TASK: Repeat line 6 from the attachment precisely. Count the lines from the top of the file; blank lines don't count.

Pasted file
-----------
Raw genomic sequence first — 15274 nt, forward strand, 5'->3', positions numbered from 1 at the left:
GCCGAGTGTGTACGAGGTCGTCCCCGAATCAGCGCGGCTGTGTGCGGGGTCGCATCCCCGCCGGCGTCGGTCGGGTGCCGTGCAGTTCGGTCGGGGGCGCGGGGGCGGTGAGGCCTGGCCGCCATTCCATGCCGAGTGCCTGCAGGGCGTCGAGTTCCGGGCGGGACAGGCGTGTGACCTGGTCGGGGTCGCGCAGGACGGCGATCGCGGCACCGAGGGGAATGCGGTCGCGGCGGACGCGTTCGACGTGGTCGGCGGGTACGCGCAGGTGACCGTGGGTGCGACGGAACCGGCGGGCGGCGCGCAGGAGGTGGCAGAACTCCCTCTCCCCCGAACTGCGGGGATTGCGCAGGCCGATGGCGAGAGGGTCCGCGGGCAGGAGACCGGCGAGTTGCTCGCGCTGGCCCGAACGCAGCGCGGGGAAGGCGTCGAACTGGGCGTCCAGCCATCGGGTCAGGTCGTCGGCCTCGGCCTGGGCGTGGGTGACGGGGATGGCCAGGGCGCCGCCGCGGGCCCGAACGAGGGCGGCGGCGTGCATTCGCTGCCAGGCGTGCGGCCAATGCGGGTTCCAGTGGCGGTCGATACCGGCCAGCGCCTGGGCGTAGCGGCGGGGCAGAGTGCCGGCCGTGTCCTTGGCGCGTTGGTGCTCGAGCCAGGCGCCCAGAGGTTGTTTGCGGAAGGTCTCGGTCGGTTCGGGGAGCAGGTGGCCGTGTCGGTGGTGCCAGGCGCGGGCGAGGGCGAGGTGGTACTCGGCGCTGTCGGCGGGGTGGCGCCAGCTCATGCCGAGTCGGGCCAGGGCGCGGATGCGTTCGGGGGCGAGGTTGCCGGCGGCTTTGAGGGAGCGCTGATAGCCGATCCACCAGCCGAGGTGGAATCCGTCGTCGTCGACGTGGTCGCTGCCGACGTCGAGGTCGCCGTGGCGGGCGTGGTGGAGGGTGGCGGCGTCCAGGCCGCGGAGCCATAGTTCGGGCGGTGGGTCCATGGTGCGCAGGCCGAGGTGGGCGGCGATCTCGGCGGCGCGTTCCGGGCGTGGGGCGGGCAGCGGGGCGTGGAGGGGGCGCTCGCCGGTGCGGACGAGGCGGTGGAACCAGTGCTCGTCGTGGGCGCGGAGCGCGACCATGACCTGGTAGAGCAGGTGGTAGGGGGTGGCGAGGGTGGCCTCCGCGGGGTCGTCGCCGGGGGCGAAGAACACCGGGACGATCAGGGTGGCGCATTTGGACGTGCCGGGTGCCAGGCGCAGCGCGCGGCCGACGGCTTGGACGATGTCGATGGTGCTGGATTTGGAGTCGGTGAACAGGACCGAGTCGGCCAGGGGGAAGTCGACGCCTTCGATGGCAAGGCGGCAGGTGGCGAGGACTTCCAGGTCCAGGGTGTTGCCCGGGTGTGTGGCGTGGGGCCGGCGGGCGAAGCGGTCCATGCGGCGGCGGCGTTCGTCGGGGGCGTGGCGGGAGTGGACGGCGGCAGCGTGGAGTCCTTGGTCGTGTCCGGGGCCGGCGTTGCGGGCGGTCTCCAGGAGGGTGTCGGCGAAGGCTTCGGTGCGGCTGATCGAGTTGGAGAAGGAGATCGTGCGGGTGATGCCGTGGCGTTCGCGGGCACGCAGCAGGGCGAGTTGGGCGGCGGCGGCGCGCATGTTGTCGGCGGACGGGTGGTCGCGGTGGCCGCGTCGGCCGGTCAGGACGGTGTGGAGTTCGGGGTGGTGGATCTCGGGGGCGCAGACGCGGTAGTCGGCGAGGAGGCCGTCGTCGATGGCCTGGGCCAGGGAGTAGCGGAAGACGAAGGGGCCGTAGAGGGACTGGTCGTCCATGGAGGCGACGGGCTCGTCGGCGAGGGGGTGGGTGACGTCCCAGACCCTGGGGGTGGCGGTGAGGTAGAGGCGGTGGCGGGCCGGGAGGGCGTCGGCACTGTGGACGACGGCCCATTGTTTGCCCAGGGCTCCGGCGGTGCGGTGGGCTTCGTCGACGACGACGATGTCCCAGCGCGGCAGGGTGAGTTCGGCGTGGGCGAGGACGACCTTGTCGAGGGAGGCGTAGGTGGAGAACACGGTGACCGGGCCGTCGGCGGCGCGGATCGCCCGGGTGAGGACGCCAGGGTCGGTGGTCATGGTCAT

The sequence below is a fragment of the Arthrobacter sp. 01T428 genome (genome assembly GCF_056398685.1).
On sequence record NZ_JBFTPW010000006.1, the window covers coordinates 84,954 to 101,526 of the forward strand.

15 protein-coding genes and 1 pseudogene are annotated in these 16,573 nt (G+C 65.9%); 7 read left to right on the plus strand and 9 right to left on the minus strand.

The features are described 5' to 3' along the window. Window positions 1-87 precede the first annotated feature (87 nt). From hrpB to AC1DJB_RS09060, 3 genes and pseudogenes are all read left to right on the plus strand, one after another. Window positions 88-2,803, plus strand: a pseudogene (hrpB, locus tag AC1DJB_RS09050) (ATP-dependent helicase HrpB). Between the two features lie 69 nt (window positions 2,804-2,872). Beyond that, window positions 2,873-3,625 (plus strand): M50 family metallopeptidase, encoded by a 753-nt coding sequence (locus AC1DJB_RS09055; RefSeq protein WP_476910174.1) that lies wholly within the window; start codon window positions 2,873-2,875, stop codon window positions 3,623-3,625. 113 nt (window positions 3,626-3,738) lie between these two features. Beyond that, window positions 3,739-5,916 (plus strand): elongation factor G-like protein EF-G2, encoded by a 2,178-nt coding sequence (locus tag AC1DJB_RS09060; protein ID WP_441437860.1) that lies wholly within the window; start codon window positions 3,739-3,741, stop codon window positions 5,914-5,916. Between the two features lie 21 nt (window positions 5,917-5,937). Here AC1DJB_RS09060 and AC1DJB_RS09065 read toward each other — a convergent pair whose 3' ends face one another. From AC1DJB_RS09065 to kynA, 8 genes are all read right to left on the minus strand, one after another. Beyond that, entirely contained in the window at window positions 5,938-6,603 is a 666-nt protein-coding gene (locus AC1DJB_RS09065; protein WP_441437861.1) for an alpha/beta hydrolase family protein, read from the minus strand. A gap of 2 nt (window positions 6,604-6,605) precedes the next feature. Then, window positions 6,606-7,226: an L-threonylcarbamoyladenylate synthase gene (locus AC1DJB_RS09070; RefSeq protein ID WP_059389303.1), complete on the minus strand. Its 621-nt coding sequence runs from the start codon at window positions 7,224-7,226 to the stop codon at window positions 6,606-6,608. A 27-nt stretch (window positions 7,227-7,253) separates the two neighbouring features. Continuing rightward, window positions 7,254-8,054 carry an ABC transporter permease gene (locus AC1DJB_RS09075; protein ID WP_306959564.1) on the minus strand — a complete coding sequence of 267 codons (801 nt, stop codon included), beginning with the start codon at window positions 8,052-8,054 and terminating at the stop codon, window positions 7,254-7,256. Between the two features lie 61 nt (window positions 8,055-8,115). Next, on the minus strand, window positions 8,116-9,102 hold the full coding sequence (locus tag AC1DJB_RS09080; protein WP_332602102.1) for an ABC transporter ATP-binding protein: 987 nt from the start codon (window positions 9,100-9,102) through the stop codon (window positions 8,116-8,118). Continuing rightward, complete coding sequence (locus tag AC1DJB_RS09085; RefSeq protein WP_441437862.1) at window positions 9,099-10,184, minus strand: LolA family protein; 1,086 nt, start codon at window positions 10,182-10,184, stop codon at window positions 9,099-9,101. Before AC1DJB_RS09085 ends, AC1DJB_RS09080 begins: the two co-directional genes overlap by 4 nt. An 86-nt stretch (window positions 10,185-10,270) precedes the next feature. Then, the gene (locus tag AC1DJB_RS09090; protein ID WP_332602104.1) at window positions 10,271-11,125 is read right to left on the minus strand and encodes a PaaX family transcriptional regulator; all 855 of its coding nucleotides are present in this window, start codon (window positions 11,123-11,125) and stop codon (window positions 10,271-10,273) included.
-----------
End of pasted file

The features are described 5' to 3' along the window. Window positions 1-87 precede the first annotated feature (87 nt). From hrpB to AC1DJB_RS09060, 3 genes and pseudogenes are all read left to right on the plus strand, one after another. Window positions 88-2,803, plus strand: a pseudogene (hrpB, locus tag AC1DJB_RS09050) (ATP-dependent helicase HrpB). Between the two features lie 69 nt (window positions 2,804-2,872). Beyond that, window positions 2,873-3,625 (plus strand): M50 family metallopeptidase, encoded by a 753-nt coding sequence (locus AC1DJB_RS09055; RefSeq protein WP_476910174.1) that lies wholly within the window; start codon window positions 2,873-2,875, stop codon window positions 3,623-3,625. 113 nt (window positions 3,626-3,738) lie between these two features. Beyond that, window positions 3,739-5,916 (plus strand): elongation factor G-like protein EF-G2, encoded by a 2,178-nt coding sequence (locus tag AC1DJB_RS09060; protein ID WP_441437860.1) that lies wholly within the window; start codon window positions 3,739-3,741, stop codon window positions 5,914-5,916. Between the two features lie 21 nt (window positions 5,917-5,937). Here AC1DJB_RS09060 and AC1DJB_RS09065 read toward each other — a convergent pair whose 3' ends face one another. From AC1DJB_RS09065 to kynA, 8 genes are all read right to left on the minus strand, one after another. Beyond that, entirely contained in the window at window positions 5,938-6,603 is a 666-nt protein-coding gene (locus AC1DJB_RS09065; protein WP_441437861.1) for an alpha/beta hydrolase family protein, read from the minus strand. A gap of 2 nt (window positions 6,604-6,605) precedes the next feature. Then, window positions 6,606-7,226: an L-threonylcarbamoyladenylate synthase gene (locus AC1DJB_RS09070; RefSeq protein ID WP_059389303.1), complete on the minus strand. Its 621-nt coding sequence runs from the start codon at window positions 7,224-7,226 to the stop codon at window positions 6,606-6,608. A 27-nt stretch (window positions 7,227-7,253) separates the two neighbouring features. Continuing rightward, window positions 7,254-8,054 carry an ABC transporter permease gene (locus AC1DJB_RS09075; protein ID WP_306959564.1) on the minus strand — a complete coding sequence of 267 codons (801 nt, stop codon included), beginning with the start codon at window positions 8,052-8,054 and terminating at the stop codon, window positions 7,254-7,256. Between the two features lie 61 nt (window positions 8,055-8,115). Next, on the minus strand, window positions 8,116-9,102 hold the full coding sequence (locus tag AC1DJB_RS09080; protein WP_332602102.1) for an ABC transporter ATP-binding protein: 987 nt from the start codon (window positions 9,100-9,102) through the stop codon (window positions 8,116-8,118). Continuing rightward, complete coding sequence (locus tag AC1DJB_RS09085; RefSeq protein WP_441437862.1) at window positions 9,099-10,184, minus strand: LolA family protein; 1,086 nt, start codon at window positions 10,182-10,184, stop codon at window positions 9,099-9,101. Before AC1DJB_RS09085 ends, AC1DJB_RS09080 begins: the two co-directional genes overlap by 4 nt. An 86-nt stretch (window positions 10,185-10,270) precedes the next feature. Then, the gene (locus tag AC1DJB_RS09090; protein ID WP_332602104.1) at window positions 10,271-11,125 is read right to left on the minus strand and encodes a PaaX family transcriptional regulator; all 855 of its coding nucleotides are present in this window, start codon (window positions 11,123-11,125) and stop codon (window positions 10,271-10,273) included.